The Demesne and grounds have pleasant walks, play areas, picnic sites, cricket pitch, tennis courts, 9-hole golf course and an 18-hole pitch and putt course. Fun for all the family!
The children’s playground, which is a short walk from the Castle, is split into sections for toddlers and older children. With slides, swings and climbing frames, the playground has something for all ages, including picnic tables where parents can keep an eye out!
The Demesne grounds has plenty of public sporting amenities including the Sports Pavilion (with a small shop for snacks, drinks and sporting equipment) a 9-hole par-3 golf course, with an 18-hole pitch-and-putt course, Tennis & Basketball courts and a Boules area.
When completed the Cricket Ground in Malahide Castle will have a capacity for 12,000 spectators and be capable of hosting international matches. The development of a new outfield and grass banking that will accommodate the vast majority of the crowd and will double the size of the ground to 17,000 square metres.
The extensive system of pedestrian paths throughout the estate are perfect for walking and exploring this picturesque and tree lined park. While you are enjoying your walk you will notice several buildings of architectural and archaeological interest on the grounds of the Demesne.
A lodge which adjoins what is known as Malahide Gate was designed by A. Souther Forest in 1886 and is a structure of particular charm and character. To the east of the “Dublin Drive”, almost hidden by woodland, is a Lime Kiln formerly used to produce lime by firing rocks drawn from the nearby quarries.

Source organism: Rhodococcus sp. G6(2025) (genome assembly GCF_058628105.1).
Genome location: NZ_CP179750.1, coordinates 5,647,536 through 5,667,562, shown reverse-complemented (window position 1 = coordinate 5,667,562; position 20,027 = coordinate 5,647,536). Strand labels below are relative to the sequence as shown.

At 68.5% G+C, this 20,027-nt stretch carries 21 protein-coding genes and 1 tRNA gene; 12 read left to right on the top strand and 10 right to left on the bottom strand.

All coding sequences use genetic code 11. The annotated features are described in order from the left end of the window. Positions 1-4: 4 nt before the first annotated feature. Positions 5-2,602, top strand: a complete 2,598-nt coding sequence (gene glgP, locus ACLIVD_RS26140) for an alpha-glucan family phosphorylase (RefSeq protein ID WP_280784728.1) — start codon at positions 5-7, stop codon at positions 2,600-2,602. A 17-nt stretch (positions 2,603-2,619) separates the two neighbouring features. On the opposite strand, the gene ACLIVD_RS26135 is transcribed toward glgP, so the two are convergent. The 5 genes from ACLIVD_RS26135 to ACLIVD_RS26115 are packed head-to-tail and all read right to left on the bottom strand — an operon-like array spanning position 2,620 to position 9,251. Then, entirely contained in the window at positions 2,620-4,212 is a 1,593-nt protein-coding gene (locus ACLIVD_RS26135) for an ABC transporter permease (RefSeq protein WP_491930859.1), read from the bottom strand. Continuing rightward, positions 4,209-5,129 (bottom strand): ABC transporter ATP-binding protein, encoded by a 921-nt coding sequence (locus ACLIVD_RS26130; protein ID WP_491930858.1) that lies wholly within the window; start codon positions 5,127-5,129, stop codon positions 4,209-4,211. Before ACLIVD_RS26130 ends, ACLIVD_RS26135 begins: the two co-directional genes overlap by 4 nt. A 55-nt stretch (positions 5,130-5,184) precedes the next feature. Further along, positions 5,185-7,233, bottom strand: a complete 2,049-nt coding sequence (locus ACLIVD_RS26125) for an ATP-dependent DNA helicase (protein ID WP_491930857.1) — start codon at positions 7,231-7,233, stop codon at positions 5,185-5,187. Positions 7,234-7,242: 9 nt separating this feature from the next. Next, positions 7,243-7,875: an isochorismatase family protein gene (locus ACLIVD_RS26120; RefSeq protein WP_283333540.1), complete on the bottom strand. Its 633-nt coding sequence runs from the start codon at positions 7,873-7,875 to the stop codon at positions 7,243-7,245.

Between the Lime Kiln and the Castle, but now overgrown and hidden by Ivy, is the site of a former “Ice House”. About halfway up the Dublin Drive, again hidden by trees, is a very fine covered well known as “Yourell’s Well” in which there is a supply of crystal clear water!
The ruins of the old Abbey and burial ground contains the Talbot family vault – which has not been in use for 200 years – and the tomb of Maud Plunkett, who married into the Talbot family in the 15thcentury. Among other surviving features are an unusual three-arched bell turret, a mitred head carving above the southern facing door, and a holy water font.
The Abbey has two Sheela-na-gigs (used to ward off evil) in north-east and north-west corners of chancel, and a heavily worn holy water basin, or stoup, next to south doorway into nave. All are in red sandstone and may have been brought here from an earlier Anglo-Norman chapel. The Abbey reflects the Talbots’ growing power and influence in the area in the 15th century.